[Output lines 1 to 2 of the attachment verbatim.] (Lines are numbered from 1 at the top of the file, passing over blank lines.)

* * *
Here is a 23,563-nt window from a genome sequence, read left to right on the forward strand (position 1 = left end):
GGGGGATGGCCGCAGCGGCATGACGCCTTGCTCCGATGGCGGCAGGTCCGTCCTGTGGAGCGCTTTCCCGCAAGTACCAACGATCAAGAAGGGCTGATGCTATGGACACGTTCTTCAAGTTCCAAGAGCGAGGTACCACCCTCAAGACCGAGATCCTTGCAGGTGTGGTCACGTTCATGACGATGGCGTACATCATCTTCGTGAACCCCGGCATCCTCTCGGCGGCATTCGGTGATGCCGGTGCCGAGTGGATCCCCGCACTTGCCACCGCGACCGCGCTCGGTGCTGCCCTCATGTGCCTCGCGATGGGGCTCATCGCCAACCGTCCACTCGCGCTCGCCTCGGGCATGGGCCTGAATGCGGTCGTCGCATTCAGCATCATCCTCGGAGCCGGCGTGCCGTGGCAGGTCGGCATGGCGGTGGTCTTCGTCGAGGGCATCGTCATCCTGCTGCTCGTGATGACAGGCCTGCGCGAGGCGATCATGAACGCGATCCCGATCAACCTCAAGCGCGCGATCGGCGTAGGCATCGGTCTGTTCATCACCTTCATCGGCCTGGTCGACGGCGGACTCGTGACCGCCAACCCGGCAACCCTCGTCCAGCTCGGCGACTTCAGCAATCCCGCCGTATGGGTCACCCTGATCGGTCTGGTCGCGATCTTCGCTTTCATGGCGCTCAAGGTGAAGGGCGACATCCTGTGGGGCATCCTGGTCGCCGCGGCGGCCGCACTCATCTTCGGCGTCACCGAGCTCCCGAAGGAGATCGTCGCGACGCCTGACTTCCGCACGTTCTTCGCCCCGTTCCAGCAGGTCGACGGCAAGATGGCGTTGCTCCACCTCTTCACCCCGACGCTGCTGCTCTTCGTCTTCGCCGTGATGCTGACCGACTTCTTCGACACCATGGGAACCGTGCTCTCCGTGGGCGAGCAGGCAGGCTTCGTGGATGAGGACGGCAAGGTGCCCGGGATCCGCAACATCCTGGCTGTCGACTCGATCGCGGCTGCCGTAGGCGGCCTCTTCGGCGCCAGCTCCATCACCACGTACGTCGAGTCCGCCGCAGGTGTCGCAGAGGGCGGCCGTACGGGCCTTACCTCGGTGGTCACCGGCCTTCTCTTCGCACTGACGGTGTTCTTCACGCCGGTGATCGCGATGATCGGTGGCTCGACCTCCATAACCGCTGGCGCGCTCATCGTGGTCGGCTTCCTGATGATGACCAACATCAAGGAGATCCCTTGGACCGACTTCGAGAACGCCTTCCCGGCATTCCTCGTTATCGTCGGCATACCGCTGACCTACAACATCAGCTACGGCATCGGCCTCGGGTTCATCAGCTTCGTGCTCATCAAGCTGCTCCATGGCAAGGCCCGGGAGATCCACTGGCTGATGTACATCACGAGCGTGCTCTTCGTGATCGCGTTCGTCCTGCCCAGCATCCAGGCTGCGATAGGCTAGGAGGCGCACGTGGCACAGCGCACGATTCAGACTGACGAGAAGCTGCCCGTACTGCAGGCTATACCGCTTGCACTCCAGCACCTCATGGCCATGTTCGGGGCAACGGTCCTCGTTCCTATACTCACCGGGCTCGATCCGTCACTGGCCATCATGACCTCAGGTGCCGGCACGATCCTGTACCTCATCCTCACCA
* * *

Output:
Here is a 23,563-nt window from a genome sequence, read left to right on the forward strand (position 1 = left end):
GGGGGATGGCCGCAGCGGCATGACGCCTTGCTCCGATGGCGGCAGGTCCGTCCTGTGGAGCGCTTTCCCGCAAGTACCAACGATCAAGAAGGGCTGATGCTATGGACACGTTCTTCAAGTTCCAAGAGCGAGGTACCACCCTCAAGACCGAGATCCTTGCAGGTGTGGTCACGTTCATGACGATGGCGTACATCATCTTCGTGAACCCCGGCATCCTCTCGGCGGCATTCGGTGATGCCGGTGCCGAGTGGATCCCCGCACTTGCCACCGCGACCGCGCTCGGTGCTGCCCTCATGTGCCTCGCGATGGGGCTCATCGCCAACCGTCCACTCGCGCTCGCCTCGGGCATGGGCCTGAATGCGGTCGTCGCATTCAGCATCATCCTCGGAGCCGGCGTGCCGTGGCAGGTCGGCATGGCGGTGGTCTTCGTCGAGGGCATCGTCATCCTGCTGCTCGTGATGACAGGCCTGCGCGAGGCGATCATGAACGCGATCCCGATCAACCTCAAGCGCGCGATCGGCGTAGGCATCGGTCTGTTCATCACCTTCATCGGCCTGGTCGACGGCGGACTCGTGACCGCCAACCCGGCAACCCTCGTCCAGCTCGGCGACTTCAGCAATCCCGCCGTATGGGTCACCCTGATCGGTCTGGTCGCGATCTTCGCTTTCATGGCGCTCAAGGTGAAGGGCGACATCCTGTGGGGCATCCTGGTCGCCGCGGCGGCCGCACTCATCTTCGGCGTCACCGAGCTCCCGAAGGAGATCGTCGCGACGCCTGACTTCCGCACGTTCTTCGCCCCGTTCCAGCAGGTCGACGGCAAGATGGCGTTGCTCCACCTCTTCACCCCGACGCTGCTGCTCTTCGTCTTCGCCGTGATGCTGACCGACTTCTTCGACACCATGGGAACCGTGCTCTCCGTGGGCGAGCAGGCAGGCTTCGTGGATGAGGACGGCAAGGTGCCCGGGATCCGCAACATCCTGGCTGTCGACTCGATCGCGGCTGCCGTAGGCGGCCTCTTCGGCGCCAGCTCCATCACCACGTACGTCGAGTCCGCCGCAGGTGTCGCAGAGGGCGGCCGTACGGGCCTTACCTCGGTGGTCACCGGCCTTCTCTTCGCACTGACGGTGTTCTTCACGCCGGTGATCGCGATGATCGGTGGCTCGACCTCCATAACCGCTGGCGCGCTCATCGTGGTCGGCTTCCTGATGATGACCAACATCAAGGAGATCCCTTGGACCGACTTCGAGAACGCCTTCCCGGCATTCCTCGTTATCGTCGGCATACCGCTGACCTACAACATCAGCTACGGCATCGGCCTCGGGTTCATCAGCTTCGTGCTCATCAAGCTGCTCCATGGCAAGGCCCGGGAGATCCACTGGCTGATGTACATCACGAGCGTGCTCTTCGTGATCGCGTTCGTCCTGCCCAGCATCCAGGCTGCGATAGGCTAGGAGGCGCACGTGGCACAGCGCACGATTCAGACTGACGAGAAGCTGCCCGTACTGCAGGCTATACCGCTTGCACTCCAGCACCTCATGGCCATGTTCGGGGCAACGGTCCTCGTTCCTATACTCACCGGGCTCGATCCGTCACTGGCCATCATGACCTCAGGTGCCGGCACGATCCTGTACCTCATCCTCACCA